Church from Red vs. Blue has gone from Chew Toy in Blood Gulch Chronicles to either this or an Iron Woobie in later seasons, due to the tonal shift of the series. As Alpha, he's tortured with endless scenarios in which everyone he cares about dies and he can't do anything to help, so he splits off all the different facets of his personality into other AIs in order to cope. Then, with no memory of this, he's quietly stuffed in a useless backwater canyon where no one ever goes, gets "killed" by his own teammate, loses the woman he loves, and gets killed (for real this time) while stopping the Big Bad. Then, as Epsilon, he meets the woman he loves (rebooted), gets betrayed by her just so she can face-off with the Big Bad, loses her again, gets trapped inside his own memories in a desperate attempt to find her, meets her again, finally realizes he has to let her go in order to be at peace, then gets ripped out of his memories and back into the real world just as he comes to terms with all of his problems. And on top of all that, he finds he's been replaced in his friends' lives by the series' otherIron Woobie, Agent Washington. Flashbacks show Wash as a (somewhat uptight but) generally nice, slightly naive guy. Unfortunately, he's been so beat up, shoved around, betrayed and generally stomped on (usually by his own former partners) that in the present he's a humorless, sarcasticAnti-Hero who readily commits his own betrayals if he thinks it'll secure him some peace for once. If Command has a keyboard shortcut for Caboose's team kills, they've also got one for Washington being shot in the back.
The title character of Sailor Nothing. Let's face it, when one's happiest moment in her life is realizing she no longer is tempted to slit open her wrists with her dad's razor when she wakes up, she needs a hug. Badly.
A lot of abused/outcast characters tend to get this treatment among the users of Survival of the Fittest. For example, in v3 Matthew Wittany tends to receive considerable sympathy from a number of SOTF handlers, primarily because he's just such a complete Buttmonkey and treated harshly by so many of his classmates when he's mostly just looking for friends on the island. Nanami Nishida from v1, despite being insufferably annoying and nearly killing fan-favourite Madelaine Shirohara, got looked upon this way (if posthumously) in retrospect and after people realized just how hard she had it living in Madelaine's shadow. Especially when killing her caused a Heroic BSOD for Madelaine.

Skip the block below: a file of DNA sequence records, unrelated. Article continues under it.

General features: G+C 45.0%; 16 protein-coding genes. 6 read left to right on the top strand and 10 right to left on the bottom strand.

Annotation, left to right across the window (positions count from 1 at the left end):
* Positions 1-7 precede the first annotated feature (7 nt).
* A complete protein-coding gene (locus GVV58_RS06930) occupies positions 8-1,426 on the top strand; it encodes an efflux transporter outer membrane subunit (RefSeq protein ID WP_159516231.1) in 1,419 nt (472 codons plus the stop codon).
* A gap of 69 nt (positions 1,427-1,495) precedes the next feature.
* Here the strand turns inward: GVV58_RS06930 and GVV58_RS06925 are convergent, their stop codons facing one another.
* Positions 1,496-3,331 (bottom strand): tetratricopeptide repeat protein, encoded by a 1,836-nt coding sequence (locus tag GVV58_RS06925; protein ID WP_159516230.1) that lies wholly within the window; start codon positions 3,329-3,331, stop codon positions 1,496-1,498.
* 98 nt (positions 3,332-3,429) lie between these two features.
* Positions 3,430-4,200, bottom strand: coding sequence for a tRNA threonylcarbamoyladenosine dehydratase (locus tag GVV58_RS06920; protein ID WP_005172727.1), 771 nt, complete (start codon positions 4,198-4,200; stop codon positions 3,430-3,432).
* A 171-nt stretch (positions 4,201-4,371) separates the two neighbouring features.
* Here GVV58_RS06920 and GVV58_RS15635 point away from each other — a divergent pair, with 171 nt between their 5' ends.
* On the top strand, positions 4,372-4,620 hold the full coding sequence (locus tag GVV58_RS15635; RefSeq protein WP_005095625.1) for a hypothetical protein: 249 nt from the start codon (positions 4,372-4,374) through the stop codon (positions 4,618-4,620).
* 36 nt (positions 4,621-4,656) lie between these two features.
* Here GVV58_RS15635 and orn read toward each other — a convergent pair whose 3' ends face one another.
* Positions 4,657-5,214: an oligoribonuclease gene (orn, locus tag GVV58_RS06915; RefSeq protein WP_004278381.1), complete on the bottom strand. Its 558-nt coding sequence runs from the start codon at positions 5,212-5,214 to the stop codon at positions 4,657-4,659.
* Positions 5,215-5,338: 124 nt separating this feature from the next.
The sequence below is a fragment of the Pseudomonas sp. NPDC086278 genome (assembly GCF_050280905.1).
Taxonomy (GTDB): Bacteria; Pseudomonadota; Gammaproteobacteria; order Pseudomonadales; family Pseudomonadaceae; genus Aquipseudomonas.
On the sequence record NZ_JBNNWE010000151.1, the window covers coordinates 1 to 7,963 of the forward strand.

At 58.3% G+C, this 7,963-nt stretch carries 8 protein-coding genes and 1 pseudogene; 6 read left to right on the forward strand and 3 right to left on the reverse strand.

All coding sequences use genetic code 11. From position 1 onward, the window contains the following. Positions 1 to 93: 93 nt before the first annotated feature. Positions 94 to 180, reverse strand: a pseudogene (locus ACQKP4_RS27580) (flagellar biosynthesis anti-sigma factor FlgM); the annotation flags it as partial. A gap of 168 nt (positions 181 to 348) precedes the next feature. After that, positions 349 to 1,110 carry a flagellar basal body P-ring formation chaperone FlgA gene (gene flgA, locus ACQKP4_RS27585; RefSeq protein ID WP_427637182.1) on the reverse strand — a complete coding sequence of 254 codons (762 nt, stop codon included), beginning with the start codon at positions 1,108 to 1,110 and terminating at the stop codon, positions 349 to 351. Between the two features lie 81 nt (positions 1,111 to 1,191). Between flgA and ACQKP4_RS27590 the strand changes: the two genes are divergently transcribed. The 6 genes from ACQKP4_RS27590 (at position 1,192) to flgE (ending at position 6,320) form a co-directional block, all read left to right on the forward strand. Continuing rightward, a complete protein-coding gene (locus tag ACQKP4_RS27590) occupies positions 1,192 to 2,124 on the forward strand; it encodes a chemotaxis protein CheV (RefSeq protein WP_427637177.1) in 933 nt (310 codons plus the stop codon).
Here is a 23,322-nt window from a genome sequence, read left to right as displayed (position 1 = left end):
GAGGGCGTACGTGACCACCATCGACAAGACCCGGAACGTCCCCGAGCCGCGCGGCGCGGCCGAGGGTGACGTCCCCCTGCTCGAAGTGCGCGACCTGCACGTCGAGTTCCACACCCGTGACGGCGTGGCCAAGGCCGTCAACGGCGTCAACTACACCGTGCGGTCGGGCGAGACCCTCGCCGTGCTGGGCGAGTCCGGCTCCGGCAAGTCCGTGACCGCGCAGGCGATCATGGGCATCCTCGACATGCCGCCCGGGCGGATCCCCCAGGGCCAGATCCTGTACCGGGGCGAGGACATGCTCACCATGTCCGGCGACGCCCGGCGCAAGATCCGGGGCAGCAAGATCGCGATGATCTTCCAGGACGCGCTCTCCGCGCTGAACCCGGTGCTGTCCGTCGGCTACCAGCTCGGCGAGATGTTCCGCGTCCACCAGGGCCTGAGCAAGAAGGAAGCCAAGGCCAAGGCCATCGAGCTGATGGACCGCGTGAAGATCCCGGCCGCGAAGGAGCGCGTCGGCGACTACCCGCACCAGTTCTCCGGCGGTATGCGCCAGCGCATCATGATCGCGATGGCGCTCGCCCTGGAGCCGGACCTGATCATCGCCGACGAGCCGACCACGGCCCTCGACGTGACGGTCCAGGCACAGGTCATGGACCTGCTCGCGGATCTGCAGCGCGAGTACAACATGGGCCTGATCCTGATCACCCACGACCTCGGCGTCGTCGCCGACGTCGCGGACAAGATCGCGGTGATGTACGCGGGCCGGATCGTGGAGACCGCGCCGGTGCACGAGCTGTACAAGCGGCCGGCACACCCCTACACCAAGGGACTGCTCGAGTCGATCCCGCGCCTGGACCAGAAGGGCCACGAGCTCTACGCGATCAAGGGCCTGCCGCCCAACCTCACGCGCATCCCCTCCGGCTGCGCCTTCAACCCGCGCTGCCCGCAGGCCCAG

Marilyn Williams from the Program spin-off of the same work. Her first thread involved her being beaten up for accidentally walking into somebody, to the point of being made to bleed and having her hair ripped out. This before the 'game' even started.
Dr. Horrible. He needs lots and lots of hugs. Does he ever! Poor guy, it's almost made worse because, even though he's nominally a villain, none of it was really his fault. He has idealistic motives (at least did in the beginning), doesn't want to kill people, only tries to kill his arrogant jerk of a nemesis when he has to kill someone and everyone hates him. And how about the look on his face when he sings "and I won't feel...a thing." at the end of the final number? Hugs all around. And possibly tissues.
Jake from the Minecraft Machinima Newbies has generated a lot of much deserved sympathy among fans for the way he is treated in the show. He shows up as a very friendly player who is using the Mine Little Pony mod to look like a cyan Pegasus. The newbie is afraid of him and Joe tells him to "Just ignore him and he'll go away." After Jake continually tries to get their attention, Joe demands that he go away and that nobody likes him. Jake plays this off like its okay, and is later seen alone in his house playing "The Way it is" on his music box.
All characters in Ruby Quest, more or less, but Tom is a special case even among them. Poor kitty's the sweetest, kindest, the most innocent character in the game by far, and yet he has so far had got himself betrayed and murdered by the woman he thought he loved, forgot about everything until now, had an arsenic poisoning, lost his eye, was rejected by his crush, and finally discovered things of his past he wouldn't have wanted to, including that this new companion of his was responsible of his messy death a while back. Thankfully, he has gained liberal amounts of hug therapy, and all this doesn't seem to bother him as much as it should.
Andrew Tinker of The Mad Scientist Wars had his dad die, his cousin and first friend leave with no explanation (and harsh enough words that he repressed memory of ever knowing him), at 14. Not to mention said cousin, Desius, being an even bigger woobie who had a... horrific childhood, that ended when he got adopted by Andrew's uncles before having to leave, and forcing himself to deliberately hurt Andrew so as to keep him from getting hurt following him. Let ALONE what happens later in life.
Chic Geek counts as well, especially with recent developments. Note that she's Cousin to Andrew and Desius - seeing a theme?
Strong Sad. Though some of his status as a No Respect Guy is fairly amusing, it's hard not to feel sorry for him given the regular abuse, much of it physical and some of it life-threatening, his brothers put him through, the fact that he has no real friends at all (with Marzipan seeming to hang out with him mainly because she feels sorry for him and Homsar being too insane to notice), and his chronic depression—though this is dampened slightly by the fact that he sometimes feels the need to depress everyone else too, mostly early on. One very obscure Easter Egg makes it even worse, by showing that he and Strong Bad once got along.